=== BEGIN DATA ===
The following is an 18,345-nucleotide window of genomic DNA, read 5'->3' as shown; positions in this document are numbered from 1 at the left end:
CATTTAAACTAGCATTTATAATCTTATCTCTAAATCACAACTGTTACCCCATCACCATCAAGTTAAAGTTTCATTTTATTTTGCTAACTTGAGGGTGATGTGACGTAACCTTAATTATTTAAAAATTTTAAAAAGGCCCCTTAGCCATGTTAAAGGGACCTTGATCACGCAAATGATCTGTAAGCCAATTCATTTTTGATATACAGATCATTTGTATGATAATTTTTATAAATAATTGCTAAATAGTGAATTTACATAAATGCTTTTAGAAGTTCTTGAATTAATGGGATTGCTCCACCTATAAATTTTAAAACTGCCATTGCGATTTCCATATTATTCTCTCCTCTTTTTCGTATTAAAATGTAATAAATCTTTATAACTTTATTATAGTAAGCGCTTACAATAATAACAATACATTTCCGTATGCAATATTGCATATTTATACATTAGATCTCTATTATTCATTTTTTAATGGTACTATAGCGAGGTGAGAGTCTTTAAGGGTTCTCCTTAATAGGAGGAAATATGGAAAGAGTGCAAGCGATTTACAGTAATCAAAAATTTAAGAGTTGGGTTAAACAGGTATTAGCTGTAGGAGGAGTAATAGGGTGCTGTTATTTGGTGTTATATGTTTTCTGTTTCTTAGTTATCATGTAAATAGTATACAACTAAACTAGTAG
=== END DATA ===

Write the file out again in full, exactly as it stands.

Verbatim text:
The following is an 18,345-nucleotide window of genomic DNA, read 5'->3' as shown; positions in this document are numbered from 1 at the left end:
CATTTAAACTAGCATTTATAATCTTATCTCTAAATCACAACTGTTACCCCATCACCATCAAGTTAAAGTTTCATTTTATTTTGCTAACTTGAGGGTGATGTGACGTAACCTTAATTATTTAAAAATTTTAAAAAGGCCCCTTAGCCATGTTAAAGGGACCTTGATCACGCAAATGATCTGTAAGCCAATTCATTTTTGATATACAGATCATTTGTATGATAATTTTTATAAATAATTGCTAAATAGTGAATTTACATAAATGCTTTTAGAAGTTCTTGAATTAATGGGATTGCTCCACCTATAAATTTTAAAACTGCCATTGCGATTTCCATATTATTCTCTCCTCTTTTTCGTATTAAAATGTAATAAATCTTTATAACTTTATTATAGTAAGCGCTTACAATAATAACAATACATTTCCGTATGCAATATTGCATATTTATACATTAGATCTCTATTATTCATTTTTTAATGGTACTATAGCGAGGTGAGAGTCTTTAAGGGTTCTCCTTAATAGGAGGAAATATGGAAAGAGTGCAAGCGATTTACAGTAATCAAAAATTTAAGAGTTGGGTTAAACAGGTATTAGCTGTAGGAGGAGTAATAGGGTGCTGTTATTTGGTGTTATATGTTTTCTGTTTCTTAGTTATCATGTAAATAGTATACAACTAAACTAGTAG